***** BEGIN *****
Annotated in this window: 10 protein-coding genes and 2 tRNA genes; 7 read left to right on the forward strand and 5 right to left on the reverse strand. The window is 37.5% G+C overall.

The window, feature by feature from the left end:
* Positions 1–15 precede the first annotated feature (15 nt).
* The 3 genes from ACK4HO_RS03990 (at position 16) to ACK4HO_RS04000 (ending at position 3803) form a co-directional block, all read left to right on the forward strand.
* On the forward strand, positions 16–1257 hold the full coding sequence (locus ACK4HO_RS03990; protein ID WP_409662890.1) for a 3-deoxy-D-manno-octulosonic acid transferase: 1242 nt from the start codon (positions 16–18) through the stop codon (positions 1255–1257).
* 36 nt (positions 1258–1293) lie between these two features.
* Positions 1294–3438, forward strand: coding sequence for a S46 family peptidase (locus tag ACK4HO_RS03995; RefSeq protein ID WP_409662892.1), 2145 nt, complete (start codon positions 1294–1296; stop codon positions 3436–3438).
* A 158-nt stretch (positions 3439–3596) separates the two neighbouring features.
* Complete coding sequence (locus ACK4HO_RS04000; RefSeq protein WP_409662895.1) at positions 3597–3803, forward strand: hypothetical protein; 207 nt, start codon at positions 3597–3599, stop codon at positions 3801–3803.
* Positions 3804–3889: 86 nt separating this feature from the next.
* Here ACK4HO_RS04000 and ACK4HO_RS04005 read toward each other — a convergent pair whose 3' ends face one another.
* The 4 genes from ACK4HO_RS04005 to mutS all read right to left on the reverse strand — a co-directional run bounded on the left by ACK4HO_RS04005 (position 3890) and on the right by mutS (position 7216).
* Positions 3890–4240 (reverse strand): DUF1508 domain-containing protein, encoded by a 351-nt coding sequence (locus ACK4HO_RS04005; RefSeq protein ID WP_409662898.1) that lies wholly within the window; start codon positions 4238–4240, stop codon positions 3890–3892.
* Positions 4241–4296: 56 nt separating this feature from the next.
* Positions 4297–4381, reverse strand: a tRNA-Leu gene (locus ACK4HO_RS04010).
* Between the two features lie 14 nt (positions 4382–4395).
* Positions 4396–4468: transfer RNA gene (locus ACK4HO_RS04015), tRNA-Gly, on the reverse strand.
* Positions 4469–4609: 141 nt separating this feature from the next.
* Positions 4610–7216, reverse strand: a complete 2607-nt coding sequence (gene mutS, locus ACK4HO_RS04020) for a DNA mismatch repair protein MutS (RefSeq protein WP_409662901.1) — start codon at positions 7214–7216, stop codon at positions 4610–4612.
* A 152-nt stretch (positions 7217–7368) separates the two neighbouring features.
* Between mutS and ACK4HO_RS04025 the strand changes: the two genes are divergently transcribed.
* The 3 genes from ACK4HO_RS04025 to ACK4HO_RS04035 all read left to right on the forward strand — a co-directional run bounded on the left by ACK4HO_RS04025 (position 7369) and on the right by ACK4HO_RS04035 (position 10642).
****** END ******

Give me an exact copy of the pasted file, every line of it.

Annotated in this window: 10 protein-coding genes and 2 tRNA genes; 7 read left to right on the forward strand and 5 right to left on the reverse strand. The window is 37.5% G+C overall.

The window, feature by feature from the left end:
* Positions 1–15 precede the first annotated feature (15 nt).
* The 3 genes from ACK4HO_RS03990 (at position 16) to ACK4HO_RS04000 (ending at position 3803) form a co-directional block, all read left to right on the forward strand.
* On the forward strand, positions 16–1257 hold the full coding sequence (locus ACK4HO_RS03990; protein ID WP_409662890.1) for a 3-deoxy-D-manno-octulosonic acid transferase: 1242 nt from the start codon (positions 16–18) through the stop codon (positions 1255–1257).
* 36 nt (positions 1258–1293) lie between these two features.
* Positions 1294–3438, forward strand: coding sequence for a S46 family peptidase (locus tag ACK4HO_RS03995; RefSeq protein ID WP_409662892.1), 2145 nt, complete (start codon positions 1294–1296; stop codon positions 3436–3438).
* A 158-nt stretch (positions 3439–3596) separates the two neighbouring features.
* Complete coding sequence (locus ACK4HO_RS04000; RefSeq protein WP_409662895.1) at positions 3597–3803, forward strand: hypothetical protein; 207 nt, start codon at positions 3597–3599, stop codon at positions 3801–3803.
* Positions 3804–3889: 86 nt separating this feature from the next.
* Here ACK4HO_RS04000 and ACK4HO_RS04005 read toward each other — a convergent pair whose 3' ends face one another.
* The 4 genes from ACK4HO_RS04005 to mutS all read right to left on the reverse strand — a co-directional run bounded on the left by ACK4HO_RS04005 (position 3890) and on the right by mutS (position 7216).
* Positions 3890–4240 (reverse strand): DUF1508 domain-containing protein, encoded by a 351-nt coding sequence (locus ACK4HO_RS04005; RefSeq protein ID WP_409662898.1) that lies wholly within the window; start codon positions 4238–4240, stop codon positions 3890–3892.
* Positions 4241–4296: 56 nt separating this feature from the next.
* Positions 4297–4381, reverse strand: a tRNA-Leu gene (locus ACK4HO_RS04010).
* Between the two features lie 14 nt (positions 4382–4395).
* Positions 4396–4468: transfer RNA gene (locus ACK4HO_RS04015), tRNA-Gly, on the reverse strand.
* Positions 4469–4609: 141 nt separating this feature from the next.
* Positions 4610–7216, reverse strand: a complete 2607-nt coding sequence (gene mutS, locus ACK4HO_RS04020) for a DNA mismatch repair protein MutS (RefSeq protein WP_409662901.1) — start codon at positions 7214–7216, stop codon at positions 4610–4612.
* A 152-nt stretch (positions 7217–7368) separates the two neighbouring features.
* Between mutS and ACK4HO_RS04025 the strand changes: the two genes are divergently transcribed.
* The 3 genes from ACK4HO_RS04025 to ACK4HO_RS04035 all read left to right on the forward strand — a co-directional run bounded on the left by ACK4HO_RS04025 (position 7369) and on the right by ACK4HO_RS04035 (position 10642).